More Evidence of Pressure on Housing

The slowdown in housing due to higher mortgage rates is becoming more evident in the data for that market. This comes during a time when the Fed is making a crucial decision about tapering quantitative easing, which is causing market uncertainty to rise further.

August 28, 2013   |    By Scott Minerd

Global CIO Commentary by Scott Minerd

Economic data continues to confirm that housing is the key pillar supporting continued U.S. economic expansion, generating 40 percent of second quarter growth. Concerns, therefore, about the effects of higher mortgage rates, up by over 100 basis points since May 1, 2013, are justifiable. Recent data releases have been mixed and much housing data lags by several months.

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Two weeks ago, housing starts data appeared positive, ticking up to 896,000 from 846,000, with the biggest contributor being multi-family housing. But last Friday, new home sales came in at their lowest level in nine months, down 13.4 percent from June. New home sales are booked when a contract is signed, a key difference from existing home sales, which are booked months later when the deal closes. As such, new home sales are the most current indicator of housing activity. This makes the recent collapse of new home sales exceptionally disturbing. All told, there has been a 20.7 percent decline in new home sales in June and July. We would view any other business that experienced a 20 percent decline in activity over a two month period as in a highly difficult position. Putting all of this together, there is strong evidence that the economy is eroding below the surface. Importantly, this comes at a time when the U.S. Federal Reserve is under increasing scrutiny over whether it will maintain its apparent commitment to tapering its bond-buying after the Federal Open Market Committee’s September 19 meeting. My view is that it appears likely that the Fed will continue signaling that a reduction of its bond purchases will happen, but that the central bank will probably start hinting about taper-lite, or a smaller reduction of its bond buying, than it signaled back in June. As all this plays out, it appears as though volatility will continue to rise as we head into September.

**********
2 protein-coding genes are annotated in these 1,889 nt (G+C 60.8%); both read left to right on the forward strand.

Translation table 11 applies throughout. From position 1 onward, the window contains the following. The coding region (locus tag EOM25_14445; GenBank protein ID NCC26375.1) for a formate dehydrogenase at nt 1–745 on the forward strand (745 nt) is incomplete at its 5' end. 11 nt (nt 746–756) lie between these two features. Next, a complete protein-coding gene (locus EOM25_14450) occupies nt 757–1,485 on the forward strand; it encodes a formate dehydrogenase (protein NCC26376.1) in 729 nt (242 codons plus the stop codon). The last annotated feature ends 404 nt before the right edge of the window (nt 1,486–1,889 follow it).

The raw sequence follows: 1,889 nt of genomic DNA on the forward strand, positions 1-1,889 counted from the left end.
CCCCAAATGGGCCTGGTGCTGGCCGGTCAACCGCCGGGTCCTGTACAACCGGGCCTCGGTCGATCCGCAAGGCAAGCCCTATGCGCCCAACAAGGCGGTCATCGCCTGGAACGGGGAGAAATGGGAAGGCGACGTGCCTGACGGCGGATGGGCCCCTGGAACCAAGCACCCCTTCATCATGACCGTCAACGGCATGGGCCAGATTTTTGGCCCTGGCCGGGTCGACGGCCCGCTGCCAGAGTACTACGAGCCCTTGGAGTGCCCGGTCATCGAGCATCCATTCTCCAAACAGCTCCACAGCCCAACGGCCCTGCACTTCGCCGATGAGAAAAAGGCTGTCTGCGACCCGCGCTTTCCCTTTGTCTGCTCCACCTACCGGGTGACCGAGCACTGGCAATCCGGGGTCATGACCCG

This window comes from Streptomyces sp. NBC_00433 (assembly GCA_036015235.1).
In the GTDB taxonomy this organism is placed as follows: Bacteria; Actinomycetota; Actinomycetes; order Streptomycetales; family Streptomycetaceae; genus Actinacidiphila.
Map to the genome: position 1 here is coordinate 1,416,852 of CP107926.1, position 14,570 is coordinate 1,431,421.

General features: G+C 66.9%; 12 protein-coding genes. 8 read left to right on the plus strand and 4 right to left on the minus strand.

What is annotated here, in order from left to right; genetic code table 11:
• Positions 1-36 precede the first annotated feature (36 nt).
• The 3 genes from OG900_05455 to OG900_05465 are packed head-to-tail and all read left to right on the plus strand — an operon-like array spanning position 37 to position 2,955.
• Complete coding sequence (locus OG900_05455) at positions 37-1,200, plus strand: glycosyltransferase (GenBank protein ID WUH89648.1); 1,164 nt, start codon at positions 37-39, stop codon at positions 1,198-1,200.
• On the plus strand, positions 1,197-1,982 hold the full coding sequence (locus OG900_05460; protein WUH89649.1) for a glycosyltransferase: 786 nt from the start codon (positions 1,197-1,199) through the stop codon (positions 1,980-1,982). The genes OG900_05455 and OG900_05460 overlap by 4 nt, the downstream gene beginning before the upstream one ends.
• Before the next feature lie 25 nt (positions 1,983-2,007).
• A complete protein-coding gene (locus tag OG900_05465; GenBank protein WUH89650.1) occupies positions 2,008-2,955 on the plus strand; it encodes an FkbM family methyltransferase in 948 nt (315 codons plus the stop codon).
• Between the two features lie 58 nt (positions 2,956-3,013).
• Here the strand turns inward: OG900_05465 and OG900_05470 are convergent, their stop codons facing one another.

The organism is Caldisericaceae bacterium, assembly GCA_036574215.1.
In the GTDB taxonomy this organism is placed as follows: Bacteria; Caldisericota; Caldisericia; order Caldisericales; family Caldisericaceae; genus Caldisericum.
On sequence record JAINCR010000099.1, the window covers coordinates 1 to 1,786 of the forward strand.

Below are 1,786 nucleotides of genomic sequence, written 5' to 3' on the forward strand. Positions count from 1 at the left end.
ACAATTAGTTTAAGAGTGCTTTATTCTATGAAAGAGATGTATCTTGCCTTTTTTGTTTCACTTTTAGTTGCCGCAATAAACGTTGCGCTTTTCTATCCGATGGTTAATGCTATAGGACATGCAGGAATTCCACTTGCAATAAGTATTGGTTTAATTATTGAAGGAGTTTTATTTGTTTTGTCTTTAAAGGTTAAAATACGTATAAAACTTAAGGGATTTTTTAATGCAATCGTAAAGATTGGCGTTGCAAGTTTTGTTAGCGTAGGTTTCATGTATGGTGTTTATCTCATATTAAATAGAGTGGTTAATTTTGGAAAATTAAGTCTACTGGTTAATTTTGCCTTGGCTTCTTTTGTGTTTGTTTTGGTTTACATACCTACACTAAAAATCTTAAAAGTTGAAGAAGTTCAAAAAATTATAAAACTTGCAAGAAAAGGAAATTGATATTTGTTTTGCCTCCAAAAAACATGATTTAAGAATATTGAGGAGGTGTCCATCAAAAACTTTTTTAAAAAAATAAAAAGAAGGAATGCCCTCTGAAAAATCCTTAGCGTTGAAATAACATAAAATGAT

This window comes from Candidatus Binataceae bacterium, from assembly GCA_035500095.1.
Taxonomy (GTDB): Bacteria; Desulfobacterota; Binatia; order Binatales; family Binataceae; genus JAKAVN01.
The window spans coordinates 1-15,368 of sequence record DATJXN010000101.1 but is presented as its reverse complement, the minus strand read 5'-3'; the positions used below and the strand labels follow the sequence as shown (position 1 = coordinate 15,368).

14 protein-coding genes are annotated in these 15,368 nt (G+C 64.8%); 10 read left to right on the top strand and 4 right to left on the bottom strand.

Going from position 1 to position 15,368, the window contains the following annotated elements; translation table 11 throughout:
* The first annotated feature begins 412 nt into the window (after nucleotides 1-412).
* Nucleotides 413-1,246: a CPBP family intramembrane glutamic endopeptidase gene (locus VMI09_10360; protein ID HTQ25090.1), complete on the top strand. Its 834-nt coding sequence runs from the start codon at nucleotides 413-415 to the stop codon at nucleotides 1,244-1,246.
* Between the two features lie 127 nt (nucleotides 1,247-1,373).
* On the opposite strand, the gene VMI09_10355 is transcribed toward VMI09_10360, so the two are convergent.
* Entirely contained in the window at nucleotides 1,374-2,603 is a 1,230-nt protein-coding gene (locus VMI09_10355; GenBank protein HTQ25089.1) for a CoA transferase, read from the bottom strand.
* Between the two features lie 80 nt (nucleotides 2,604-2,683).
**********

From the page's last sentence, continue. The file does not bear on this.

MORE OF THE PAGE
Further Confirmation of U.S. Housing Slowdown

Pending sales of U.S. homes declined 1.3 percent in July, the largest monthly fall this year, following a 0.4 percent decrease in June. Pending home sales tracks the number of signed real estate contracts for existing homes and serves as a leading indicator for existing home sales. Given the fall in pending home sales and the plunge in new home sales, we expect existing home sales to follow this declining pattern soon.



Source: Bloomberg, Guggenheim Investments. Data as of 7/31/2013.

Economic Data Releases

U.S. Housing Market Begins to Show Impact from Higher Mortgage Rates

Improvement in Europe Continues, China Manufacturing Bounces Back

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